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Researchers Explain How Omega-3 Fatty Acids Protect Against Some Forms Of Blindness

February 9, 2011: 10:11 AM EST

U.S. researchers working in mice have shed light on the mechanism by which omega-3 fatty acids, found in fatty fish and fish oil supplements, protect against some forms of blindness. According to the study, omega-3s directly affect angiogenesis by nurturing healthy blood vessel growth and restricting abnormal blood vessel growth. Two specific compounds in omega-3 fatty acids were isolated: a metabolite of DHA, known as 4-HDHA, and  the enzyme that produces it, known as  5-LOX, which activates the same receptor targeted by "glitazone" drugs taken by type 2 diabetics to boost sensitivity to insulin. The study found that COX-inhibiting drugs like aspirin and NSAIDs do not interfere with omega-3 activity, suggesting a safer way to raise insulin sensitivity in diabetics.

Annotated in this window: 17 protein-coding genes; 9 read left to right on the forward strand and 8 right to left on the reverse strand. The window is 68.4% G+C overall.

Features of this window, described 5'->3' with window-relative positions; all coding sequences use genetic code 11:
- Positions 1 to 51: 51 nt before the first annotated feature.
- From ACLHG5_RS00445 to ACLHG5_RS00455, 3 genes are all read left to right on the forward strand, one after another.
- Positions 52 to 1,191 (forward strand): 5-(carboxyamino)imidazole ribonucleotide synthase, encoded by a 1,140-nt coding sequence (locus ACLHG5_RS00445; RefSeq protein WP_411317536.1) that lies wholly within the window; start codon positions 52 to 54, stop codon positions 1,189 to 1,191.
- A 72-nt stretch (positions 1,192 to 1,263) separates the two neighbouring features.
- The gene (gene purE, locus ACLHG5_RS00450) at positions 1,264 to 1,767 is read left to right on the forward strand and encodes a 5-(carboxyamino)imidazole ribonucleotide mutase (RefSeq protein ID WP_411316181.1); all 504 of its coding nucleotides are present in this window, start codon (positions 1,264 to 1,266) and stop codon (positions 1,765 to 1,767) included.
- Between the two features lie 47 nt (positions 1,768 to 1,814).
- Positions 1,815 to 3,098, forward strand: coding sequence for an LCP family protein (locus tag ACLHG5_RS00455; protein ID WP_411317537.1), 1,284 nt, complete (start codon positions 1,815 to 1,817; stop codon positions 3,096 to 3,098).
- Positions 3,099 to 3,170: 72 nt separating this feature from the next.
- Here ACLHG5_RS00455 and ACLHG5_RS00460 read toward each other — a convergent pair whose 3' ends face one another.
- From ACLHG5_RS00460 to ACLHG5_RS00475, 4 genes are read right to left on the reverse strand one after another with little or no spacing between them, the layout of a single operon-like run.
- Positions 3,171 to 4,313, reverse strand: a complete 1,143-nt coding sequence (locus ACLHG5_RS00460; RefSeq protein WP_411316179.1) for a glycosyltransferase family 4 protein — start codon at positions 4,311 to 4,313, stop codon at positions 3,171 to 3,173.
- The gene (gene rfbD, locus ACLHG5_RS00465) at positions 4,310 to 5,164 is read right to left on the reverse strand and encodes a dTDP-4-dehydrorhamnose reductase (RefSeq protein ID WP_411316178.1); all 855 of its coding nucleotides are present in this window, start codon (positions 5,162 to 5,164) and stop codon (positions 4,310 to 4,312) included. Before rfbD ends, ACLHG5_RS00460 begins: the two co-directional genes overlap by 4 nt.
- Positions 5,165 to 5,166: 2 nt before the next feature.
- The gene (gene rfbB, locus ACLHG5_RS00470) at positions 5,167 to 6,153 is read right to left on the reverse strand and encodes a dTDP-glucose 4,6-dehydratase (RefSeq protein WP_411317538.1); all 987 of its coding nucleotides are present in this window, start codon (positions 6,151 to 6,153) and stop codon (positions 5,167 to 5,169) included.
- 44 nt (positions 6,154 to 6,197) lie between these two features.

Przemyslaw Sapieha, et al. , "5-Lipoxygenase Metabolite 4-HDHA Is a Mediator of the Antiangiogenic Effect of -3 Polyunsaturated Fatty Acids", Science Translational Medicine, February 09, 2011, © American Association for the Advancement of Science
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